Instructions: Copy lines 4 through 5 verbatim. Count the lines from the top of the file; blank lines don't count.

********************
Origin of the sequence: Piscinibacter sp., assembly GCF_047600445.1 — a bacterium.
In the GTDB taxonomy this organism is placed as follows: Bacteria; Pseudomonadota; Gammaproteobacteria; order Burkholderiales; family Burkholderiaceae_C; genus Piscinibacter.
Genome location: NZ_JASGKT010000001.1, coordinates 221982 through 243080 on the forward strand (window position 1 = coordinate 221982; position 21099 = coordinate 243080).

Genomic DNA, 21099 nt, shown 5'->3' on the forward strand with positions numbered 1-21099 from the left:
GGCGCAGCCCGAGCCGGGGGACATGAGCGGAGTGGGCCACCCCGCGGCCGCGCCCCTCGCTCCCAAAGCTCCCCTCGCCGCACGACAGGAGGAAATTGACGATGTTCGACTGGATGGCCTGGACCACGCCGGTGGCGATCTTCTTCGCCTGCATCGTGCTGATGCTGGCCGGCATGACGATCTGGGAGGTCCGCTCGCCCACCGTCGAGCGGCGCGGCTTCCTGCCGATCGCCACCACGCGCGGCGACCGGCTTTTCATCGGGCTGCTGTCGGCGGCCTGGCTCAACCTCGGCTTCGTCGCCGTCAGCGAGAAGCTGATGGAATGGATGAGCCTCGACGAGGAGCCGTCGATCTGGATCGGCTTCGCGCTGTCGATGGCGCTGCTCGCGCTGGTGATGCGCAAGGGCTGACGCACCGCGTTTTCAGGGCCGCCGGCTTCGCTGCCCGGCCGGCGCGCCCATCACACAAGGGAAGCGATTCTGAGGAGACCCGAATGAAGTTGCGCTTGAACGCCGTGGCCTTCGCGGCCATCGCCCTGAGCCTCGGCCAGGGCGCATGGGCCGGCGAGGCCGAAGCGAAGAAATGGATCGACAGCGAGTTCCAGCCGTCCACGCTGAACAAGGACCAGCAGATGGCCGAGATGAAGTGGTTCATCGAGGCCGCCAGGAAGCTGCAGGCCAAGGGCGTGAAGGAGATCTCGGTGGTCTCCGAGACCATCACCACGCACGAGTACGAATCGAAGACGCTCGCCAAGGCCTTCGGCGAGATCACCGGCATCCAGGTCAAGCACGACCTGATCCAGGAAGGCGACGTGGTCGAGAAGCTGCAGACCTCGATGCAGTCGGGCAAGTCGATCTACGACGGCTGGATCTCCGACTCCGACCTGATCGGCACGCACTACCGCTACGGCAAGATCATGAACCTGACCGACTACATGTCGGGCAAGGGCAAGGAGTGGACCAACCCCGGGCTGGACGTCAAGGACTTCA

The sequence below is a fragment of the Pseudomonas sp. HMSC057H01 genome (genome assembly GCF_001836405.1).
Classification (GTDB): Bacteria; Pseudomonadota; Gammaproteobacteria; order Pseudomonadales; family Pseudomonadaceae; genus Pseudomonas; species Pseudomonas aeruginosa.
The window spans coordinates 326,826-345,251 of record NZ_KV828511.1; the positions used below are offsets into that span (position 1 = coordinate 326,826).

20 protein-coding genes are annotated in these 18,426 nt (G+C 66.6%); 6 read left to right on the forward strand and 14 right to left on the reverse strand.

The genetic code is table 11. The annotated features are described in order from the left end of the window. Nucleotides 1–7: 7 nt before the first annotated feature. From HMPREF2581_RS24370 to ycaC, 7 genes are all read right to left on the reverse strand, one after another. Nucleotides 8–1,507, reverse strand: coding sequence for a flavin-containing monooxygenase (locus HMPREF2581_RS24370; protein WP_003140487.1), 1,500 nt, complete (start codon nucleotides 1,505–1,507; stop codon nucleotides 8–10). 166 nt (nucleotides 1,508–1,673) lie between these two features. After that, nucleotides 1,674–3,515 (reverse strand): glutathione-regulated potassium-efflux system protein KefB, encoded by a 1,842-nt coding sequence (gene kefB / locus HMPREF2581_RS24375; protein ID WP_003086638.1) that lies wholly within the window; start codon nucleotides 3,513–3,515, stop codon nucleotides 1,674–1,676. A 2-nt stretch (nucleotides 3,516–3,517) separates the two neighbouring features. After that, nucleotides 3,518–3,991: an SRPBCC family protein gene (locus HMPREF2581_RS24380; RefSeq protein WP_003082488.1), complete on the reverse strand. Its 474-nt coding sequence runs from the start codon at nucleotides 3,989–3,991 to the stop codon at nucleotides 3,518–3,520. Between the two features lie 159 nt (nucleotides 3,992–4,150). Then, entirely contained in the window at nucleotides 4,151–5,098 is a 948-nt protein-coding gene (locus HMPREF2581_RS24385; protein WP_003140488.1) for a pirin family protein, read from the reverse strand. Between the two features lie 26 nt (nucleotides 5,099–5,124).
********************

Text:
Genomic DNA, 21099 nt, shown 5'->3' on the forward strand with positions numbered 1-21099 from the left:
GGCGCAGCCCGAGCCGGGGGACATGAGCGGAGTGGGCCACCCCGCGGCCGCGCCCCTCGCTCCCAAAGCTCCCCTCGCCGCACGACAGGAGGAAATTGACGATGTTCGACTGGATGGCCTGGACCACGCCGGTGGCGATCTTCTTCGCCTGCATCGTGCTGATGCTGGCCGGCATGACGATCTGGGAGGTCCGCTCGCCCACCGTCGAGCGGCGCGGCTTCCTGCCGATCGCCACCACGCGCGGCGACCGGCTTTTCATCGGGCTGCTGTCGGCGGCCTGGCTCAACCTCGGCTTCGTCGCCGTCAGCGAGAAGCTGATGGAATGGATGAGCCTCGACGAGGAGCCGTCGATCTGGATCGGCTTCGCGCTGTCGATGGCGCTGCTCGCGCTGGTGATGCGCAAGGGCTGACGCACCGCGTTTTCAGGGCCGCCGGCTTCGCTGCCCGGCCGGCGCGCCCATCACACAAGGGAAGCGATTCTGAGGAGACCCGAATGAAGTTGCGCTTGAACGCCGTGGCCTTCGCGGCCATCGCCCTGAGCCTCGGCCAGGGCGCATGGGCCGGCGAGGCCGAAGCGAAGAAATGGATCGACAGCGAGTTCCAGCCGTCCACGCTGAACAAGGACCAGCAGATGGCCGAGATGAAGTGGTTCATCGAGGCCGCCAGGAAGCTGCAGGCCAAGGGCGTGAAGGAGATCTCGGTGGTCTCCGAGACCATCACCACGCACGAGTACGAATCGAAGACGCTCGCCAAGGCCTTCGGCGAGATCACCGGCATCCAGGTCAAGCACGACCTGATCCAGGAAGGCGACGTGGTCGAGAAGCTGCAGACCTCGATGCAGTCGGGCAAGTCGATCTACGACGGCTGGATCTCCGACTCCGACCTGATCGGCACGCACTACCGCTACGGCAAGATCATGAACCTGACCGACTACATGTCGGGCAAGGGCAAGGAGTGGACCAACCCCGGGCTGGACGTCAAGGACTTCA